GCC Recovery Fair Provides Information about Resources, Overdose Prevention

Tuesday, December 18, 2018
 

Addiction landed Curtis Anderson and Daryl McGraw in prison, but both found different paths to recovery, and their messages of hope showed that success in life after long-term drug use is possible.

Anderson and McGraw shared their stories at the Gateway Community College (GCC) Recovery Fair on Tuesday, Nov. 13.  The fair is an annual event planned to provide information about recovery, resources, and overdose prevention.  Representatives from Al-Anon, Help, Inc., Mountainside Treatment Center, the APT Foundation, and the Recovery Network of Programs, Inc. were among more than 20 agencies on hand to answer questions and distribute educational materials.  Narcan/Naloxone, a drug used to prevent overdose deaths, also was displayed, questions were answered, and prescriptions provided.

The event was sponsored by the Connecticut Statewide Healthy Campus Initiative, developed by the Department of Mental Health and Addiction Services in partnership with 25 institutions of higher education focused on reducing high-risk alcohol and drug use on state campuses.

Anderson, a graduate of GCC’s Drug and Alcohol Recovery Counselor (DARC) program, said that addiction led him to prison, but through his recovery, he was able to change his story.  Anderson saw an opportunity to take classes at GCC and seized the chance to go in a new direction.  From that point on, he began to view himself differently.

“I saw myself, not as an ex-offender, but as a student,” said Anderson, who believes addiction should not be criminalized and now works with the American Civil Liberties Union.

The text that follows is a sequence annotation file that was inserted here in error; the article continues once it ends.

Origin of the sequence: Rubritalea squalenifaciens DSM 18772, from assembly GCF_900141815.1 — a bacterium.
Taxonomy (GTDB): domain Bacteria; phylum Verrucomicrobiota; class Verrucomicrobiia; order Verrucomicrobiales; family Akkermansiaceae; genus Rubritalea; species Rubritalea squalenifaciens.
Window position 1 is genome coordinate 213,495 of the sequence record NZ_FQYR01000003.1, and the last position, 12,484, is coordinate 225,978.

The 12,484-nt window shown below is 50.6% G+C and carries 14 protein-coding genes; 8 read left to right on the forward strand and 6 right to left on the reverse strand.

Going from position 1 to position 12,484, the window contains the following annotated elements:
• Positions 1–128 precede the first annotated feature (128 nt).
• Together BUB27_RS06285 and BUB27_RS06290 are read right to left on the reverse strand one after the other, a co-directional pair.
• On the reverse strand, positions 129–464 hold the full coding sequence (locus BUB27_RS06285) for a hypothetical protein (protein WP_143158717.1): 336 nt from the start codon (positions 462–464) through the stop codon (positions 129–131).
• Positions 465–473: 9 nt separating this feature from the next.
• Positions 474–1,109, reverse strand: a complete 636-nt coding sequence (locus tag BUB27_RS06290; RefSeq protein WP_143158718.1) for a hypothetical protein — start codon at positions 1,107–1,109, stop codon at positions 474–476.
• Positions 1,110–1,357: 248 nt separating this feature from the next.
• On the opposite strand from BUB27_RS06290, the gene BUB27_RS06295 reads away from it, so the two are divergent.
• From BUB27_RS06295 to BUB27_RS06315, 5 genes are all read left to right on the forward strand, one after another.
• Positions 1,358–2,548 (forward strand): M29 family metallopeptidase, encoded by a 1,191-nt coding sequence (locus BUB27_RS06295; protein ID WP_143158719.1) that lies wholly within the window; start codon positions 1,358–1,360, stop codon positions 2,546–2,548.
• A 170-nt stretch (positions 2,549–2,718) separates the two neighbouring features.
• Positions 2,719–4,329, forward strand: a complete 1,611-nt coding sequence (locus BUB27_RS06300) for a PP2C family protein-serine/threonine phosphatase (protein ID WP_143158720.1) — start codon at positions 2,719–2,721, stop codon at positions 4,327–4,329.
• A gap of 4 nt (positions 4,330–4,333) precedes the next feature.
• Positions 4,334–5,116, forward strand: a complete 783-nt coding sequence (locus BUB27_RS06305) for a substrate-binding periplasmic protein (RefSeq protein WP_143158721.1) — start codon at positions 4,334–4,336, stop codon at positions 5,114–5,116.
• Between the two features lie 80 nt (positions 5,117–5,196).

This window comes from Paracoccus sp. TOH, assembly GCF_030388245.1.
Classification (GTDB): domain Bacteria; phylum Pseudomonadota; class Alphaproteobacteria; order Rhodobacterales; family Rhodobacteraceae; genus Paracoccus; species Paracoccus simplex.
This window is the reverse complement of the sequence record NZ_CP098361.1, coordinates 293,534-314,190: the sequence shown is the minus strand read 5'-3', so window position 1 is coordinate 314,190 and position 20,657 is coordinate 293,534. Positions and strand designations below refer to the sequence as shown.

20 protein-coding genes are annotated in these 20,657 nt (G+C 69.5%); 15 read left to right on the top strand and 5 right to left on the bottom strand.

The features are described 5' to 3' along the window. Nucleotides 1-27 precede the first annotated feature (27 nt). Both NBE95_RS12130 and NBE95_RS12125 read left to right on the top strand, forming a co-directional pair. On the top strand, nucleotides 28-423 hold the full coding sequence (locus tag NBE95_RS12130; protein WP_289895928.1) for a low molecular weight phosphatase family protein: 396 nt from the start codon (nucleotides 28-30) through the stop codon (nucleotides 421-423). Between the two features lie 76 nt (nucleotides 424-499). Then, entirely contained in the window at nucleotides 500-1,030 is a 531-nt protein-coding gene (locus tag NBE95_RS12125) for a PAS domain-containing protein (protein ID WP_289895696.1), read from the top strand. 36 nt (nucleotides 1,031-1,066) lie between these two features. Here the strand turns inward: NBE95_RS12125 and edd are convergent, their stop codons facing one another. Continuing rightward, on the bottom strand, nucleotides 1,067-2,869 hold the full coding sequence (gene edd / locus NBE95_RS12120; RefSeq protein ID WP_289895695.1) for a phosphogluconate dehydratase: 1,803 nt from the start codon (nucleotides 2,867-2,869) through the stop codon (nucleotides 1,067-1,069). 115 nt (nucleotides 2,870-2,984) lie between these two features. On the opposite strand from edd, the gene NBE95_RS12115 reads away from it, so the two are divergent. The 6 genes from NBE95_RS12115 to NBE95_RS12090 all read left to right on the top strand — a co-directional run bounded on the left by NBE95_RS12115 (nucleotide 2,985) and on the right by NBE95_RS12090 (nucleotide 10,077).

Anderson said that he advocates for education and a reduction in the prison population, noting that fear of withdrawal is a driver of behavior.

“We are the voice for the unheard,” he said.  “We all work in this field because we care.”

McGraw, now Chief Executive Officer at Formerly, Inc., told a harrowing story of smoking crack and eventually having an encounter with police where he was tased and had to be hospitalized.  Feeling horrible when he finally woke up, McGraw said the look of disgust on the face of the nurse treating him made a lasting impression.  He realized that something had to change.

Standing before a judge begging for treatment, McGraw recalls the judge telling him that the prison could provide drug treatment.  McGraw obtained his General Education Diploma and began to make a five-year plan, which included obtaining a college degree, becoming a drug counselor, and buying a home.  He achieved all of his goals – making the home purchase exactly five years to the day from when he left prison.    

Cher A. Shannon, MHSA, LADC, program coordinator of the DARC program, said that addiction is a chronic brain disorder that changes how the brain works.  Shannon said that 10 percent of recovery takes place in rehabilitation and 90 percent occurs in life, so those in recovery need support.

“Recovery is hard and those open to changing their lives need all of the help we in this room can offer and more because, in the end, recovery is possible and more than worth it,” she said.

She noted that overdoses are an increasing concern, as statistics show that during the first four months of 2018, there were 3,090 suspected overdoses at emergency rooms in the state’s 27 acute care hospitals.  Cards distributed at the fair show what an overdose looks like and what to do.  To provide further information, Melissa Zuppardi, a counselor from the Grant Street Partnership Cornell Scott Hill Health Corporation, came to the fair to provide additional guidelines about how to handle an overdose.

Zuppardi said that the use of Narcan, an overdose antidote, was being addressed because the drugs on the streets right now are extremely potent and unpredictable so overdoses are happening more and more frequently.  She said loud snoring, gurgling and the inability to wake a person are just a few possible symptoms.

Zuppardi advised calling 911 before using Narcan, which can be dispensed in the nostril.  She also cautioned those responding to this type of emergency not to touch anything because drug exposure can easily occur and even police dogs will require Narcan kits because they are responding to scenes and overdosing from sniffing.